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Citing Burnout, COVID-19 And Canceled Classes, Northside College Prep Students Ask For ‘No Harm’ Midterms

The students are not asking to skip the tests, but they don't want scores to have a negative impact on their grades. "They’re treating this like we’re already out of the pandemic and there wasn’t just a work stoppage," one student said.

Northside College Prep High School in North Park
Dawn Rhodes/Block Club Chicago
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NORTH PARK — Students at Northside College Prep are calling on school leaders to rethink important exams next week in light of this month’s COVID-19 surge and a dispute between Chicago Public Schools and the teachers union that led to days of canceled classes.

The selective enrollment high school, 5501 N. Kedzie Ave., is known for its high academic performance. But after a rough month of quarantining, canceled school days and people being out sick, some students say it’s “unreasonable” for the school to treat this year’s test days like any other.

The students are not asking to skip the tests, but they don’t want scores to have a negative impact on their grades.

As of Friday, more than 900 students signed a petition asking the school’s administration for “no harm” exams Monday. 

“No benefits of a normal finals week can outweigh the extreme exhaustion and burn-out that we are experiencing from everything that has happened this semester, especially in the past few weeks,” the petition reads.

Sophomore Kinsey Weisenberger launched the petition, pointing out that many of the extracurricular actives students use to alleviate academic stress were canceled along with classes themselves.

“Given all of these factors, does it not seem unreasonable to continue finals week exactly as we would in a ‘normal’ year?” Weisenberger wrote. “We, the student body of Northside College Prep, are demanding that final exams be made unable to negatively affect semester grades to counter-act all of the additional stress and interruptions to our education during these unprecedented and extremely difficult times.”

Northside Principal Patti Stuber did not respond to requests for comment. In emails obtained by Block Club, Stuber told students Friday afternoon she had received the petition but would not approve no-harm exams for the entire school. She said some teachers individually were eliminating exams, changing them, or giving no-harm tests for their classes.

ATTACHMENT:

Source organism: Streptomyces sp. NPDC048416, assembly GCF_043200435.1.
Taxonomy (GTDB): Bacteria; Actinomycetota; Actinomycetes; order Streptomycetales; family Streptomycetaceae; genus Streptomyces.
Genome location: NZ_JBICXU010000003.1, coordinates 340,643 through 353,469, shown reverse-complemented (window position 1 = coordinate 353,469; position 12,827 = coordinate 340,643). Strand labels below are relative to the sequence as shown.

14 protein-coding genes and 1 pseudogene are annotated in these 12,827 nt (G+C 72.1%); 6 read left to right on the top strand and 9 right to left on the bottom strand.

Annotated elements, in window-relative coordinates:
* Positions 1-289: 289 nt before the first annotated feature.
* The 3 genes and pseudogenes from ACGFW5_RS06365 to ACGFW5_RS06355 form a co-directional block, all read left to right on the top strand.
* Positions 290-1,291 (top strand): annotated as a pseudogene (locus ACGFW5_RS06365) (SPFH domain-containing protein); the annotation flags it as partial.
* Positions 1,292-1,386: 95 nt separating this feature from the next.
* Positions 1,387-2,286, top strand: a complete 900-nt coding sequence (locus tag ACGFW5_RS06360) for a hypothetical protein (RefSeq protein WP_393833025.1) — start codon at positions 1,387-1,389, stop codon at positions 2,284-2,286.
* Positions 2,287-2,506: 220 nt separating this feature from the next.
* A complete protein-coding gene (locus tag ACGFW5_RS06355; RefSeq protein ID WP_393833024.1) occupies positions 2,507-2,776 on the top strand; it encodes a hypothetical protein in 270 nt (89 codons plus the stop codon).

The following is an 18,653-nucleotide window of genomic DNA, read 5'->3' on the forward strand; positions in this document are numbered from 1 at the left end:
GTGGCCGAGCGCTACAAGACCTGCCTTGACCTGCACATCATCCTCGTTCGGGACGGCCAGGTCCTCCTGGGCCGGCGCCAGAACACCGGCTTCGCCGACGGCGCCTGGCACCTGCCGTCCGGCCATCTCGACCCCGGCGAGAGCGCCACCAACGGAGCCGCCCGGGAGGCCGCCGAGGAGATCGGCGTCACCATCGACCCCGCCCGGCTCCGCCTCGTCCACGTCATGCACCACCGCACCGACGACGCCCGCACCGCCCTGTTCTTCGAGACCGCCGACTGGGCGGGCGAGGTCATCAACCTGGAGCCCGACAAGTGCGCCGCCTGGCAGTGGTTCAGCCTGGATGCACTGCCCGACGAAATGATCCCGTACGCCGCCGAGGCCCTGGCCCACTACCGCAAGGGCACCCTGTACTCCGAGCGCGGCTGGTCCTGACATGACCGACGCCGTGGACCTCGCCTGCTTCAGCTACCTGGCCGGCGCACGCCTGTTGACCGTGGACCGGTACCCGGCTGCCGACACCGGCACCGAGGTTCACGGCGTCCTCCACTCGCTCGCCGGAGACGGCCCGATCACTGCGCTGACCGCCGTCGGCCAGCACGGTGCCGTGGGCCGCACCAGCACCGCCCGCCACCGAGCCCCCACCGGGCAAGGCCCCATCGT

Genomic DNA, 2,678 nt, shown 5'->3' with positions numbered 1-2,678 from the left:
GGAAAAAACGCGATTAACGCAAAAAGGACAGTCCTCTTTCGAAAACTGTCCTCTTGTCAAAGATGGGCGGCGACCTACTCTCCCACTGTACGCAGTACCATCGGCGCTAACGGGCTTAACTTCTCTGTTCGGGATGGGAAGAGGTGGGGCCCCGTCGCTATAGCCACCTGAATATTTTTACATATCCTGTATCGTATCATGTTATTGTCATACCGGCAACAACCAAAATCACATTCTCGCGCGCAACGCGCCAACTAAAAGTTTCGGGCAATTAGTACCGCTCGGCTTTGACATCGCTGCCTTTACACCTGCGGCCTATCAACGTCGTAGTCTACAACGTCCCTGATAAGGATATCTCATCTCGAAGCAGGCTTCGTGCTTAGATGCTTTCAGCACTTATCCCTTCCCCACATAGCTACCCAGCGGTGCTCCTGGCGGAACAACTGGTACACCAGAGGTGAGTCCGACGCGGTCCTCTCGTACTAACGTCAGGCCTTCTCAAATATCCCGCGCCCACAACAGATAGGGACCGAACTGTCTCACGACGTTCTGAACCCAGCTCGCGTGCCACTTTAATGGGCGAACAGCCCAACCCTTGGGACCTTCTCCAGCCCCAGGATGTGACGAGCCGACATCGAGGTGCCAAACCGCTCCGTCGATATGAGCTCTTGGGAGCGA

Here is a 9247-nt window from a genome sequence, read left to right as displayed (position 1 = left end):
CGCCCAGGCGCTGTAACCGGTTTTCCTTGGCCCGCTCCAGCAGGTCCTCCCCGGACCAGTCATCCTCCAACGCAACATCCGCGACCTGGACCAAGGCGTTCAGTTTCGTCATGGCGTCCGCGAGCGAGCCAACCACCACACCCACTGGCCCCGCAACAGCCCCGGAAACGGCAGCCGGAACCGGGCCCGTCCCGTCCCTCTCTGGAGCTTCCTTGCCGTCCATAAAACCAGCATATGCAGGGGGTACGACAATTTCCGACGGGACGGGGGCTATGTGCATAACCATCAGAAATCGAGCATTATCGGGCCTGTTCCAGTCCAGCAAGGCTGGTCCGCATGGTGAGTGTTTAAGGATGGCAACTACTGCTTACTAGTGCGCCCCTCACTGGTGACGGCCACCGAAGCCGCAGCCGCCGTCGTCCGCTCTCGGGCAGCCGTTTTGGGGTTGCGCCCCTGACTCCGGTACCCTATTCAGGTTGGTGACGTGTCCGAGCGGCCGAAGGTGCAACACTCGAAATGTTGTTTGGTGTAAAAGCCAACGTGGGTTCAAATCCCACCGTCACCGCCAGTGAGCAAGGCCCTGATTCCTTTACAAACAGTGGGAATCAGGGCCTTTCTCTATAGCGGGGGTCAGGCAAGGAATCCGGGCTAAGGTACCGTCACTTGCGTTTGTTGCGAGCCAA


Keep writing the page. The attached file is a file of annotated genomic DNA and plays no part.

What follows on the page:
“Because of this flexibility, and our trust in our teachers’ practices, we have decided not to move forward with school-wide implementation of no-harm finals for all classes,” Stuber wrote. “As a community, it is important that we collaborate and work together to support one another not only during the final exams but throughout the year.”

CPS spokesman Evan Moore did not directly answer questions about Northside. In a statement, he said the district has asked school leaders to “adjust lesson plans and exams to reflect the five lost instructional days.”

“The District supports schools’ efforts to adjust practices to ensure students aren’t penalized for the lost instructional time,” the statement read.

Mia Finley, a senior, said classes have been seriously disrupted for a month by the district’s dispute with the union as well as people in and out of classrooms with COVID-19.

“They’re treating this like we’re already out of the pandemic and there wasn’t just a work stoppage. But all of those things are still happening,” Finley said.

Other selective enrollment schools in the district have either canceled their midterms or are accommodating the recent disruptions by having “no harm” exams, she said. Lane Tech and Jones College Prep are among the schools making accommodations for the exams.

Finley worries the school-wide GPA will suffer and look “insanely different” compared to other selective enrollment schools.

“It’s frustrating for us when we’re seeing that the other schools are getting the accommodations that we hoped we could get,” Finley said.

Oliwia Mucha, another senior, said she wouldn’t be able to take as many practice tests as she would normally this weekend, either. College Board, a website the school uses for AP class curriculums, will be down for site maintenance for part of Saturday. 

Students at the school are serious about their grades and are proud of the rigorous academic culture at the school, so it’s unfair for administrators to not factor in these outside disruptions in how Monday’s tests will be handled, Mucha said.

“I actually called the College Board and they said there was nothing they could do about it,” Mucha said. “I really wish that there was a way to have leniency on this kind of thing, because I personally have two AP finals on Monday.”

This is a developing story.

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